One thing that becomes blindingly apparent to any serious student of modern history is that American domestic politics, for all its exceptional character, still represents a variation on the common Western experience. In other words, the United States is not so unique that we cannot learn much about our condition by looking abroad and seeing what is happening there.

The recent American elections saw a remarkable strengthening of radical elements in both the Republican and the Democrat Parties, and in both cases the focus of the challenge was globalization. The Republicans' anti-immigration rhetoric was more than matched by Democrat demagoguery on the subject of multinational corporations and outsourcing. In both parties there was a consistent drumbeat of concern about the perils of a national debt, most of which was held by foreigners.

But concerns related to globalization were not unique to the American political scene. Der Spiegel reports on recent elections in Europe.
Three major European states currently find themselves in the unfortunate position of struggling to form a working government. Along with Austria and the Czech Republic, The Netherlands is now facing weeks if not months of horse-trading in order to form a government coalition, following its inconclusive election last week. The Dutch political system at the moment, one could be excused for saying, is a bit Amsterdamned. Dutch voters punished the established parties at the polls last Wednesday and now not even a grand coalition between Prime Minister Jan Peter Balkenende's conservative Christian Democrats and the leftist Social Democratic Labor Party is feasible.
Extremely close elections and an inability to agree on common policies, even a common approach to governance..., sound familiar?

And then there's this:
The massive erosion of the political center has been to the advantage of parties on the far right and far left. Anti-immigration populist Geert Wilders was one of the big winners. He is the political heir to the murdered Pim Fortyn, who demanded a ban on the building of new mosques and called into question the constitutional right to freedom of religion. On the other side of the political spectrum, the left-wing Socialist Party made huge gains...
The collapse of the center and major strides by elements of both the left and right, focusing on the threat of globalization..., hmmmm..., all too familiar.

And then there's this piece of analysis:
The Netherlands is not going through an economic downturn. In fact, its unemployment rate is now at a very low 3.9 percent. "And yet the election results reflect fear and insecurity in the face of globalization, and of technological and social change," [a Dutch commentator] says. At the lower end of the highly flexible labor market people are constantly in fear of losing their jobs.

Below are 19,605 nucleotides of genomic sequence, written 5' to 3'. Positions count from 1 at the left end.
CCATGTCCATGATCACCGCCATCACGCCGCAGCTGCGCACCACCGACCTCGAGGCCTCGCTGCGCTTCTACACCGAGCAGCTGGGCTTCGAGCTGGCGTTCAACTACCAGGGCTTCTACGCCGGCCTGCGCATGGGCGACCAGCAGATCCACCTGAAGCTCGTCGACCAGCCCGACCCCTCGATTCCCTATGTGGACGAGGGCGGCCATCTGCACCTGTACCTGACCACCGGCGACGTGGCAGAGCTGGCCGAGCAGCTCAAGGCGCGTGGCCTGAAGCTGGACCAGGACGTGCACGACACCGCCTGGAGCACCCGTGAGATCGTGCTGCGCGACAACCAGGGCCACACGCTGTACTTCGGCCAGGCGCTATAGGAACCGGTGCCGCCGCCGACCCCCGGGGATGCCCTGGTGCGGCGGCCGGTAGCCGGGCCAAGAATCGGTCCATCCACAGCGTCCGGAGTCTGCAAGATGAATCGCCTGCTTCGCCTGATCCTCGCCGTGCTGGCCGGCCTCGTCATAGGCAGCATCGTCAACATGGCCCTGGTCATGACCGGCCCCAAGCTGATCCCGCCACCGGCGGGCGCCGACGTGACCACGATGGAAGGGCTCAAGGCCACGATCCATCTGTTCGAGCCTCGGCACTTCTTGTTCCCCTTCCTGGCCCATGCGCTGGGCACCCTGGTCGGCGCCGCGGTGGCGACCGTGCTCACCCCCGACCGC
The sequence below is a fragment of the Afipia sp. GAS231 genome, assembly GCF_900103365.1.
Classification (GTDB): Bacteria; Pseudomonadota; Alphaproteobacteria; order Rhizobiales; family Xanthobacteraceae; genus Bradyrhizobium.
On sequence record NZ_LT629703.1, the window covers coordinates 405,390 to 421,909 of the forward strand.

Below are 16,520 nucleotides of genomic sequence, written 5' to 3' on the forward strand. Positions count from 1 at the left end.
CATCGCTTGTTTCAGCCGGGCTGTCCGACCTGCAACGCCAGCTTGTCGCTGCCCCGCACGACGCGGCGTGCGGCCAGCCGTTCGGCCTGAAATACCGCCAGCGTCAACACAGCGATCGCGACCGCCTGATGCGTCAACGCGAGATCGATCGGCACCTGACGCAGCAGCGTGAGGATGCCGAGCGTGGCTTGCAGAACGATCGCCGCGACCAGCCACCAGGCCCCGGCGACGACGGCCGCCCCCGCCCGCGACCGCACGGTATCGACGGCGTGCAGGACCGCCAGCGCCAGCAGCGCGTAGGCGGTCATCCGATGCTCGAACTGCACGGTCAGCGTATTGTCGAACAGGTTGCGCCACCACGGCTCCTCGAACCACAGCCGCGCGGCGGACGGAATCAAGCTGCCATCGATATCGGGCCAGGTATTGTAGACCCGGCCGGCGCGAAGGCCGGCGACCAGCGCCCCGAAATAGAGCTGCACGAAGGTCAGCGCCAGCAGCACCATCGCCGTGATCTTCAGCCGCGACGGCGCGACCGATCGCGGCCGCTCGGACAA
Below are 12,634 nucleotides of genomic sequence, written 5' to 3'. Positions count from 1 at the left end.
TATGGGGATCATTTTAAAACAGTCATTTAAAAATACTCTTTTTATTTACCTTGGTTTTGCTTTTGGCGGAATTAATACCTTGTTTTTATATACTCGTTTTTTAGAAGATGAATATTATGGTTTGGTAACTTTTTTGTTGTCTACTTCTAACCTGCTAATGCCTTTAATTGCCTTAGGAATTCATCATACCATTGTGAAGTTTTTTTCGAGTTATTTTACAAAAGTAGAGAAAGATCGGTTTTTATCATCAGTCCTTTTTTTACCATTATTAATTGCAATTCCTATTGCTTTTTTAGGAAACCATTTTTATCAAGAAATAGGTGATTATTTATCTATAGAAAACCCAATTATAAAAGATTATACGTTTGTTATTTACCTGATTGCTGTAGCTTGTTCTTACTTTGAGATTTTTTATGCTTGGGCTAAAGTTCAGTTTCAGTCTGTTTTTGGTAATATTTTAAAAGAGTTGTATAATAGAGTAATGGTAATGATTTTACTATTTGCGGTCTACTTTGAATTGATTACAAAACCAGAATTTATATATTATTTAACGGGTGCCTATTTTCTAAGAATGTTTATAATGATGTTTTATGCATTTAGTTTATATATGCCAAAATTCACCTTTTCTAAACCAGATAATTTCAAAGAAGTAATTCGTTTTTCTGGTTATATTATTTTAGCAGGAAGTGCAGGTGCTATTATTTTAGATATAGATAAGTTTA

Even more familiar! And this:
Like European society itself, the political landscape is gradually splintering, says Rene Cuperus, a political scientist and adviser to Germany's left-leaning Social Democrats. Populists, whose only policy is to criticize reforms, are becoming important players in European politics.
Oh my! Remember the Democrats' successful strategy in the past election of incessant sniping, refusal to advance a reform agenda, and divisiveness? Of course you do! They could be talking about Lou Dobbs' fans. And finally this:
[The current political mood] could make the reformers think again before embarking on anything more than a superficial tinkering with the system.
Clintonian politics anyone?

I used to blame the Clintons and their acolytes, like Rahm Emanuel, for sending American politics into a barrel, for failing to address the important issues facing us in any serious way, and for disuniting our common political culture. Now, it has become apparent that they [and the least attractive elements in the Republican Party] were and are simply responding to a set of populist fears, generalized throughout the West in response to global integration. People wanted comfort and distraction and a confirmation of their biases rather than a sustained attempt at general reform, and that is just what the Clintonoids have been giving them. We are living in mean and dangerous times that has called forth a generation of small-minded, mean, and defensive leaders.

George Bush is a great man of expansive and generous vision. He does not fear the future, rather he embraces it. He seriously seeks to address the great challenges facing not just us, but our children and theirs. But he has the misfortune to have come to power at the wrong time. People like the Clintons and their ilk are far better suited to govern in these constrained and nasty times.

Read Der Spiegel's commentary here.


Robert Samuelson discusses the irrationalism of much of the anti-globalism sentiment and its potential costs. He writes:
We may be about to shoot ourselves in the foot -- or maybe the chest -- on trade. In the name of "fair trade,'' we may punish our own exporters. In 2005, worldwide exports exceeded $10 trillion. Since 1980, they've more than tripled while the overall global economy doubled. Like it or not, massive international flows of goods and services (aka "globalization'') underpin all modern economies. We can accept this reality and try to benefit from it. Or we can rail against it. We seem to be edging toward railing.